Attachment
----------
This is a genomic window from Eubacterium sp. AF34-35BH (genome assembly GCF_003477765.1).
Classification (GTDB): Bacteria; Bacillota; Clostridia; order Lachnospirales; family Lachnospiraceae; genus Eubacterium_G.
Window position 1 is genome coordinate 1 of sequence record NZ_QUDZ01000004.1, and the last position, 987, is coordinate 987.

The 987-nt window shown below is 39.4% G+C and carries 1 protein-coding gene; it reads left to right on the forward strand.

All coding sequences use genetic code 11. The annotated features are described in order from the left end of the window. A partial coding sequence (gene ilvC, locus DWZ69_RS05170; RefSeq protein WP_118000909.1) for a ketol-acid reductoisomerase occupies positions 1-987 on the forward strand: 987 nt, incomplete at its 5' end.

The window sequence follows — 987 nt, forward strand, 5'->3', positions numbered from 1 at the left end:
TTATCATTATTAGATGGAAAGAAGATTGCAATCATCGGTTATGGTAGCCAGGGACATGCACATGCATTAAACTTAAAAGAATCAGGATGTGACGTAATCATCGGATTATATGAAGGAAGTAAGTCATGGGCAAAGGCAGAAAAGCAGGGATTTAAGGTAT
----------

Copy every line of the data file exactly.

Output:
This is a genomic window from Eubacterium sp. AF34-35BH (genome assembly GCF_003477765.1).
Classification (GTDB): Bacteria; Bacillota; Clostridia; order Lachnospirales; family Lachnospiraceae; genus Eubacterium_G.
Window position 1 is genome coordinate 1 of sequence record NZ_QUDZ01000004.1, and the last position, 987, is coordinate 987.

The 987-nt window shown below is 39.4% G+C and carries 1 protein-coding gene; it reads left to right on the forward strand.

All coding sequences use genetic code 11. The annotated features are described in order from the left end of the window. A partial coding sequence (gene ilvC, locus DWZ69_RS05170; RefSeq protein WP_118000909.1) for a ketol-acid reductoisomerase occupies positions 1-987 on the forward strand: 987 nt, incomplete at its 5' end.

The window sequence follows — 987 nt, forward strand, 5'->3', positions numbered from 1 at the left end:
TTATCATTATTAGATGGAAAGAAGATTGCAATCATCGGTTATGGTAGCCAGGGACATGCACATGCATTAAACTTAAAAGAATCAGGATGTGACGTAATCATCGGATTATATGAAGGAAGTAAGTCATGGGCAAAGGCAGAAAAGCAGGGATTTAAGGTAT